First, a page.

Friday night’s game against Costa Rica was not an everyday sight for soccer fans. It could be classified more as a backyard kickball game in a driving snowstorm than anything else. All tactics went out the window because of the brutal playing conditions. The U.S opened the scoring and closed it from the foot of captain Clint Dempsey with the only goal of the match under 20 minutes in. Costa Rica and the U.S. struggled to keep possession of the ball without proper playing conditions, but each team still had their chances. Players adapted to the snowy environment, even the Costa Ricans, and turned in a game that will be remembered by many for a long time because of the irreplaceable images it brought. It’s not too often you get to see payers in shorts and short sleeved jerseys battling each other as well as the snow and stadium staff members running onto the field every time the ball went out of play to shovel the lines so the referee and players could see them. It was a complete surprise that the game finished without the referee suspending it, and it was by no means a good game of soccer. But it was a beautiful game for the U.S. for a number of reasons. Emergency left back Demarcus Beasley, who has not appeared for the team since the 2010 World Cup, came up with a strong game and kept his side tight all night long. Center back Omar Gonzalez, capped only 4 times prior to the Costa Rica game, held his own and kept the opposition away from the American goal for most of the game. It was an absolutely crucial game for the United States, who somehow managed to hold on and gain a precious three points. Costa Rican officials protested the game the next day, but under FIFA rules, they needed to lodge an initial protest during the game, which they did not.

The game Tuesday night at Mexico presented a whole new challenge for the United States. It would be an understatement to say that American teams have struggled in Mexico City, in particular, the Azteca Stadium, where no U.S. player wants to go. The Yanks have a horrific record in the Azteca, with one win all time (friendly match in 2012) and one draw in over 25 matches at the stadium. The Mexicans have dominated the Americans in their capital city, and nothing about that changed on Tuesday night. Again with a makeshift lineup due to injuries, the U.S. was outshot by a hefty margin of 19-1, and conceded a whopping 15 corner kicks. Looking at the stats, it would be hard to see any other results than a win for “El Tri,” especially with two inexperienced center backs playing for the United States in Gonzalez and Matt Besler trying to contain world class forwards Javier “Chicharito” Hernandez and Andres Guardado who play in Europe. But again, somehow, someway, the U.S. made history stole a point in the mystique of Azteca. It wasn’t pretty at all for the United States who gave up chance after chance, but based on the result, the “beautiful game” again was at play in Mexico City Tuesday night. For the United States, coming out of Mexico with a 0-0 draw was “beautiful” in its own way.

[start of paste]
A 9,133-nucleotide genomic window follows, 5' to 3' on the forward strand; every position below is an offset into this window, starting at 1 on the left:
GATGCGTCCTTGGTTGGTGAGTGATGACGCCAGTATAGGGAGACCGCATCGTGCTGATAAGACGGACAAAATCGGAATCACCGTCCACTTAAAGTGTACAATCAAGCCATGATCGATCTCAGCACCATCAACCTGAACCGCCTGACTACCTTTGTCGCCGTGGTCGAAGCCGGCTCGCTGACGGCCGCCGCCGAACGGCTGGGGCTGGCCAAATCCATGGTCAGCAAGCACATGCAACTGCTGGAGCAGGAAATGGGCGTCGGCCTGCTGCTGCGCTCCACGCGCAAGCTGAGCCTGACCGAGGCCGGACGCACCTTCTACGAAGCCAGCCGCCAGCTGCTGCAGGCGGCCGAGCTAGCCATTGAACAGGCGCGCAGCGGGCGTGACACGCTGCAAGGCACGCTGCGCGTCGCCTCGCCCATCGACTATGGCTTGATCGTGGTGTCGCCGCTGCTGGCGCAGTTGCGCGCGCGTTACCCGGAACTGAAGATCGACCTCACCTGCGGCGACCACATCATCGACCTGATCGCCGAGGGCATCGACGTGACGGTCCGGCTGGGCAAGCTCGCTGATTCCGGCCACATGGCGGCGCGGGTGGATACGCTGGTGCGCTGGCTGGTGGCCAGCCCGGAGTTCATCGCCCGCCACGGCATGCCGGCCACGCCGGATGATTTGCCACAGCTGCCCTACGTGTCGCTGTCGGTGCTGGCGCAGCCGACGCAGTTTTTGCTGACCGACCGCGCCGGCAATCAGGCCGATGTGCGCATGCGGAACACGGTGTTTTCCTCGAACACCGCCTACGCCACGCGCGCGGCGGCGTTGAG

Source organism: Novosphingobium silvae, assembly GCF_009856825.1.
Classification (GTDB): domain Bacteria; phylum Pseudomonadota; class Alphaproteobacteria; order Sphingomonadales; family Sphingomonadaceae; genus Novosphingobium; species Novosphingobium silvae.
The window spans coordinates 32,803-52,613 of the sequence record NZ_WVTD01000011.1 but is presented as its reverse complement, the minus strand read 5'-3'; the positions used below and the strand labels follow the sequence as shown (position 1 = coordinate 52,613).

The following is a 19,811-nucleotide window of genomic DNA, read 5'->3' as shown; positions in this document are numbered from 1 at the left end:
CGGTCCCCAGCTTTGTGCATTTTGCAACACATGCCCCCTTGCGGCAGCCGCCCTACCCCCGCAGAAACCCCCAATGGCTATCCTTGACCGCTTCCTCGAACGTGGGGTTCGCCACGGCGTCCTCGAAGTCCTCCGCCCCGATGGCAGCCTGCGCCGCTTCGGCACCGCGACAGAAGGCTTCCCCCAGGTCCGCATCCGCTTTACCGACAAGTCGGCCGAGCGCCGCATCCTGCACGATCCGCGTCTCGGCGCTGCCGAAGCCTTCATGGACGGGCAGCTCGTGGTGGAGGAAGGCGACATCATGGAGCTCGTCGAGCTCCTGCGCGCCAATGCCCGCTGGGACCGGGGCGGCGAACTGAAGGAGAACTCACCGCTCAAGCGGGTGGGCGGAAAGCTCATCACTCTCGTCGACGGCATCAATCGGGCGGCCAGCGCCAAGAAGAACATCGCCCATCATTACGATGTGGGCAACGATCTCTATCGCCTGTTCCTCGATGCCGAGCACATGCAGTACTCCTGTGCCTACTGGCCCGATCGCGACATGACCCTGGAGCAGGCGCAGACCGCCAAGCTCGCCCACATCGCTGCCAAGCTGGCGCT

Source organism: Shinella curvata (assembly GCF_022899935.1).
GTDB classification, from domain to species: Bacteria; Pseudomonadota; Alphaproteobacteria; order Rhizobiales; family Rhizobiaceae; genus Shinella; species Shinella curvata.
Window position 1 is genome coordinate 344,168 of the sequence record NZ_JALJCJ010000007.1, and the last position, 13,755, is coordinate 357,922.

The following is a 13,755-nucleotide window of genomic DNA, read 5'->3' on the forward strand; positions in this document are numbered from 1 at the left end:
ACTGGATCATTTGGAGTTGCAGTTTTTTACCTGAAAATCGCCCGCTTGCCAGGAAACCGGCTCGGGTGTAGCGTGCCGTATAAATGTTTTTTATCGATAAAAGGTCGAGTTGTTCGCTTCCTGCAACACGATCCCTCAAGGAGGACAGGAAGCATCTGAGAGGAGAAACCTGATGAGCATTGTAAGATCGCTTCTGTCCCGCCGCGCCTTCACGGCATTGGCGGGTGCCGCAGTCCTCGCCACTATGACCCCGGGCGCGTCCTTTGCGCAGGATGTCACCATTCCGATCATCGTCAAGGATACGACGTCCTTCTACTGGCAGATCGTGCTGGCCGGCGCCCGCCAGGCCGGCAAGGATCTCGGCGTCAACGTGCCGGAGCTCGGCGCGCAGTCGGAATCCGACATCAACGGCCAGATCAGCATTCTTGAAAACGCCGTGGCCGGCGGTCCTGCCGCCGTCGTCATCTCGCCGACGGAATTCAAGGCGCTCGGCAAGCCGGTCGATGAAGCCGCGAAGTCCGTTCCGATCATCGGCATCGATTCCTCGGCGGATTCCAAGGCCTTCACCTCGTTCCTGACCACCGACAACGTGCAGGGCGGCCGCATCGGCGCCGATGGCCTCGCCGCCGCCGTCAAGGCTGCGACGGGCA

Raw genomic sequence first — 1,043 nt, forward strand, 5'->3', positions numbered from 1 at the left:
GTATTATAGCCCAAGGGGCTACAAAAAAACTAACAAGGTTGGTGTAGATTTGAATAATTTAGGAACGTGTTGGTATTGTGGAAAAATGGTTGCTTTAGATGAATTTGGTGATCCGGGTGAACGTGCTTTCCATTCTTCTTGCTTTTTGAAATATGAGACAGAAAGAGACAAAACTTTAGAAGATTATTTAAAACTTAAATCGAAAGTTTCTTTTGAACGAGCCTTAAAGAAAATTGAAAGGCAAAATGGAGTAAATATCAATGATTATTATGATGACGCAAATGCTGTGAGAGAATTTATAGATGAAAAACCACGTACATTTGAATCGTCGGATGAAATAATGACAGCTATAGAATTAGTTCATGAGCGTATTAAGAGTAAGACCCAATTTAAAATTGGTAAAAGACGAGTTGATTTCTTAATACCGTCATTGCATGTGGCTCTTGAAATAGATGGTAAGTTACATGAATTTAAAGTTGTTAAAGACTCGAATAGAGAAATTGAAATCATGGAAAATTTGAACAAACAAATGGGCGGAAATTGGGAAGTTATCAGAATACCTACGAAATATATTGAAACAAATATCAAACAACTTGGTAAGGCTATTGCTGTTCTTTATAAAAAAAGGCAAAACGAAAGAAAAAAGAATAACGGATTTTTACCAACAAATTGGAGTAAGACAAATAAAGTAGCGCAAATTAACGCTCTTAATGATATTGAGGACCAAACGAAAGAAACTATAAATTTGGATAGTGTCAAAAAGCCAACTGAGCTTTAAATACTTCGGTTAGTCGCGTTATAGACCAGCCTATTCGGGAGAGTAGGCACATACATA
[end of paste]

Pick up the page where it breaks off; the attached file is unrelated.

American forward Herculez Gomez, who wins the title for best first name, said after the Mexico game “many people said it couldn’t be done.” Although referring to the game against the Mexicans on Tuesday, Gomez might have come up with the phrase to describe what many were saying about America’s chances in the two games with an inexperienced roster. It wasn’t pretty and it wasn’t a great display of soccer, but the U.S. got it done when they needed to.

The Americans don’t play another qualifier until the summer, but it is going to be much easier for the players to return to their clubs overseas or domestically after these two results. Sure, there are still seven games left in qualifying, but the U.S. has put themselves in a position early on to get a bid to their seventh straight World Cup next summer in Brazil.